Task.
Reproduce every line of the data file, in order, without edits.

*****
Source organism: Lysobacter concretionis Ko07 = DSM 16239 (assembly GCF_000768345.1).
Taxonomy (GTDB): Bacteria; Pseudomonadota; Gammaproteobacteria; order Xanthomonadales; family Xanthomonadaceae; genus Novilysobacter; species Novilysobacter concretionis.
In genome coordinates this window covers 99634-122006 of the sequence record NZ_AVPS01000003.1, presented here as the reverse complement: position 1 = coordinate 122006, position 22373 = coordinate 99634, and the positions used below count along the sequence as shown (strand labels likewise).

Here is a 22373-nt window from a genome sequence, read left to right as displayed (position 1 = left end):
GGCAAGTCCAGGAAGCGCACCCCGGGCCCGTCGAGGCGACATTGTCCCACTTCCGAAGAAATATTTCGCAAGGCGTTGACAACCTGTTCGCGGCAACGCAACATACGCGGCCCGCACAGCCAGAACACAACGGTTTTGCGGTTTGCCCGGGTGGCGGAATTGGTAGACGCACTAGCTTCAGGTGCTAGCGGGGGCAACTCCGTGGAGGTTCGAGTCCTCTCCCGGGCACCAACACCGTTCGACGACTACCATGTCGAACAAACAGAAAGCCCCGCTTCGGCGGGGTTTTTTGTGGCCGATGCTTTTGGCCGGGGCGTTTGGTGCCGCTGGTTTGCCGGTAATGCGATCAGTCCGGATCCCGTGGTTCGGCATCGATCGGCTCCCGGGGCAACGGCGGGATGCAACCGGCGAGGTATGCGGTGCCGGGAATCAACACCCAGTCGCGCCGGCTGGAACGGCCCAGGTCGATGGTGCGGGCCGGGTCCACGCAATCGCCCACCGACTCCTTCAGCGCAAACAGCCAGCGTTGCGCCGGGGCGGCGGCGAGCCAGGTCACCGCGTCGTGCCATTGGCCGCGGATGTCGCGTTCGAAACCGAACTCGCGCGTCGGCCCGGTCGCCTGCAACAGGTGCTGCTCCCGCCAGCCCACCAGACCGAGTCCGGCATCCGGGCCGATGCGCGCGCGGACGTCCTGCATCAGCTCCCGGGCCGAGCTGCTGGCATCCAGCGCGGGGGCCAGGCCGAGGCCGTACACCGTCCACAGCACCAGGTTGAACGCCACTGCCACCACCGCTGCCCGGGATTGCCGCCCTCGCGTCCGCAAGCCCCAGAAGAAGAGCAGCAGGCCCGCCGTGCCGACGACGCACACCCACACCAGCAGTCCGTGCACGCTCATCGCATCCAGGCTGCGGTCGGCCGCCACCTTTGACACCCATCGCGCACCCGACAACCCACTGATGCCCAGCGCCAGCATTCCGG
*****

Source organism: Lysobacter concretionis Ko07 = DSM 16239 (assembly GCF_000768345.1).
Taxonomy (GTDB): Bacteria; Pseudomonadota; Gammaproteobacteria; order Xanthomonadales; family Xanthomonadaceae; genus Novilysobacter; species Novilysobacter concretionis.
In genome coordinates this window covers 99634-122006 of the sequence record NZ_AVPS01000003.1, presented here as the reverse complement: position 1 = coordinate 122006, position 22373 = coordinate 99634, and the positions used below count along the sequence as shown (strand labels likewise).

Here is a 22373-nt window from a genome sequence, read left to right as displayed (position 1 = left end):
GGCAAGTCCAGGAAGCGCACCCCGGGCCCGTCGAGGCGACATTGTCCCACTTCCGAAGAAATATTTCGCAAGGCGTTGACAACCTGTTCGCGGCAACGCAACATACGCGGCCCGCACAGCCAGAACACAACGGTTTTGCGGTTTGCCCGGGTGGCGGAATTGGTAGACGCACTAGCTTCAGGTGCTAGCGGGGGCAACTCCGTGGAGGTTCGAGTCCTCTCCCGGGCACCAACACCGTTCGACGACTACCATGTCGAACAAACAGAAAGCCCCGCTTCGGCGGGGTTTTTTGTGGCCGATGCTTTTGGCCGGGGCGTTTGGTGCCGCTGGTTTGCCGGTAATGCGATCAGTCCGGATCCCGTGGTTCGGCATCGATCGGCTCCCGGGGCAACGGCGGGATGCAACCGGCGAGGTATGCGGTGCCGGGAATCAACACCCAGTCGCGCCGGCTGGAACGGCCCAGGTCGATGGTGCGGGCCGGGTCCACGCAATCGCCCACCGACTCCTTCAGCGCAAACAGCCAGCGTTGCGCCGGGGCGGCGGCGAGCCAGGTCACCGCGTCGTGCCATTGGCCGCGGATGTCGCGTTCGAAACCGAACTCGCGCGTCGGCCCGGTCGCCTGCAACAGGTGCTGCTCCCGCCAGCCCACCAGACCGAGTCCGGCATCCGGGCCGATGCGCGCGCGGACGTCCTGCATCAGCTCCCGGGCCGAGCTGCTGGCATCCAGCGCGGGGGCCAGGCCGAGGCCGTACACCGTCCACAGCACCAGGTTGAACGCCACTGCCACCACCGCTGCCCGGGATTGCCGCCCTCGCGTCCGCAAGCCCCAGAAGAAGAGCAGCAGGCCCGCCGTGCCGACGACGCACACCCACACCAGCAGTCCGTGCACGCTCATCGCATCCAGGCTGCGGTCGGCCGCCACCTTTGACACCCATCGCGCACCCGACAACCCACTGATGCCCAGCGCCAGCATTCCGG